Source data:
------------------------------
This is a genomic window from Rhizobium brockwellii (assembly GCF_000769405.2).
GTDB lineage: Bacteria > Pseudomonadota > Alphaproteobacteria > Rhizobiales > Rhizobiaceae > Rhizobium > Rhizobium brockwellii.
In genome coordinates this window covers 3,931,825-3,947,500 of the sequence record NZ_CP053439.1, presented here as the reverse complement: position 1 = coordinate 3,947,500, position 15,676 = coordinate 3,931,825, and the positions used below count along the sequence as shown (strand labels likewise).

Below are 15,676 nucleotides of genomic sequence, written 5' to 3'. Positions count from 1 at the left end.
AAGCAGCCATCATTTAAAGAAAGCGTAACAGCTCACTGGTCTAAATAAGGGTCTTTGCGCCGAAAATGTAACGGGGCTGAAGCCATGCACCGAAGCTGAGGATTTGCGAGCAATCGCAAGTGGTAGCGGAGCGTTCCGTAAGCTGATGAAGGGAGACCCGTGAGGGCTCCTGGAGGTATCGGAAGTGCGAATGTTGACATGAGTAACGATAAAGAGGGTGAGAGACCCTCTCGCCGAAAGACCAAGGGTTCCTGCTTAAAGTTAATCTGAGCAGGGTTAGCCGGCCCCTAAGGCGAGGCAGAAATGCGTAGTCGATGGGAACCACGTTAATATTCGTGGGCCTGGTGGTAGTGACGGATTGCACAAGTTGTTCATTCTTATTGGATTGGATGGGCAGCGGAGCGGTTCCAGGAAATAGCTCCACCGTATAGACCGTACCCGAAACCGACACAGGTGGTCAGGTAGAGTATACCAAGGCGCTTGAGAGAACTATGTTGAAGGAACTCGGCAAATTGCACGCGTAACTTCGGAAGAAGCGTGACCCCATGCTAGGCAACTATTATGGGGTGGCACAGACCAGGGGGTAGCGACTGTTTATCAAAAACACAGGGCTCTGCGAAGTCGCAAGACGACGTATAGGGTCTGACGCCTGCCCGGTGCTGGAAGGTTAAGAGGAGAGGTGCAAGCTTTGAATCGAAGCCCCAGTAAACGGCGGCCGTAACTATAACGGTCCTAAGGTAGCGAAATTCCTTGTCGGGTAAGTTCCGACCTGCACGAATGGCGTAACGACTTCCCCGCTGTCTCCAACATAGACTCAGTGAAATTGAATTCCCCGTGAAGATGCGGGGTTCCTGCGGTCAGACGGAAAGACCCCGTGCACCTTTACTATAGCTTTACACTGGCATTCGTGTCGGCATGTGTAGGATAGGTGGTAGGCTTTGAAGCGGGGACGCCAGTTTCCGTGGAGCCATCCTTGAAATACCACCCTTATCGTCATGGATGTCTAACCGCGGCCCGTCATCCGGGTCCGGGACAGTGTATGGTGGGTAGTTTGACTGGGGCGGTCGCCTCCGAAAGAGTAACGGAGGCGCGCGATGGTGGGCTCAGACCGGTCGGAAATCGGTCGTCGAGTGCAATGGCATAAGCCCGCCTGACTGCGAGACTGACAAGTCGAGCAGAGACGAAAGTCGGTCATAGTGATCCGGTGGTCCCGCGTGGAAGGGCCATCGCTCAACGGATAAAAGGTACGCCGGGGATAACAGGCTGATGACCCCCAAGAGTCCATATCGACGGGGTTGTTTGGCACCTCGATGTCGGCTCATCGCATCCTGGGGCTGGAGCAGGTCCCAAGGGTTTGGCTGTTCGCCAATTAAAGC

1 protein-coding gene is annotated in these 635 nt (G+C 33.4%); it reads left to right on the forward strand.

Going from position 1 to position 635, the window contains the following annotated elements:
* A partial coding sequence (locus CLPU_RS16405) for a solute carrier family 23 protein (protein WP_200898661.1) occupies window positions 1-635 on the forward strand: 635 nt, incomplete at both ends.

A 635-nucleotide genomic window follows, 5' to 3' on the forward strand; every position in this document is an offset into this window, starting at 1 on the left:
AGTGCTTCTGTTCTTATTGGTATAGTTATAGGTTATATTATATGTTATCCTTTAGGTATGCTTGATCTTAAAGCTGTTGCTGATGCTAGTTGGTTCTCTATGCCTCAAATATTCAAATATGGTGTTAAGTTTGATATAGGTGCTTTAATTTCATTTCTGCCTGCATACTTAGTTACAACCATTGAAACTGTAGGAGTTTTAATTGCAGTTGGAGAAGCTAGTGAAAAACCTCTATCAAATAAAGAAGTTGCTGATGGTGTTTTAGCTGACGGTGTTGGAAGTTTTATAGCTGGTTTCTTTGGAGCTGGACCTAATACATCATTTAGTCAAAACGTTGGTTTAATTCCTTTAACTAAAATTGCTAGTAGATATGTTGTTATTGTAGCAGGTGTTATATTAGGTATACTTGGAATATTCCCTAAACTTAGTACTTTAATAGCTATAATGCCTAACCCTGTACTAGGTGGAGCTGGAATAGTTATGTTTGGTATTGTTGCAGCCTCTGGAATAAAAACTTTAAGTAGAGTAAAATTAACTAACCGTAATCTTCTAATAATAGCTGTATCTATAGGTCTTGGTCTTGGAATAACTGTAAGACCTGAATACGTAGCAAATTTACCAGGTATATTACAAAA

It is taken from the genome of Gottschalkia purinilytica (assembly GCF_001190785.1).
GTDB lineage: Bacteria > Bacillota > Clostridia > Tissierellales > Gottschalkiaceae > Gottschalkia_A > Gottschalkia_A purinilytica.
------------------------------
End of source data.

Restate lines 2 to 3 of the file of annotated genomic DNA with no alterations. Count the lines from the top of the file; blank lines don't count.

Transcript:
GTDB lineage: Bacteria > Pseudomonadota > Alphaproteobacteria > Rhizobiales > Rhizobiaceae > Rhizobium > Rhizobium brockwellii.
In genome coordinates this window covers 3,931,825-3,947,500 of the sequence record NZ_CP053439.1, presented here as the reverse complement: position 1 = coordinate 3,947,500, position 15,676 = coordinate 3,931,825, and the positions used below count along the sequence as shown (strand labels likewise).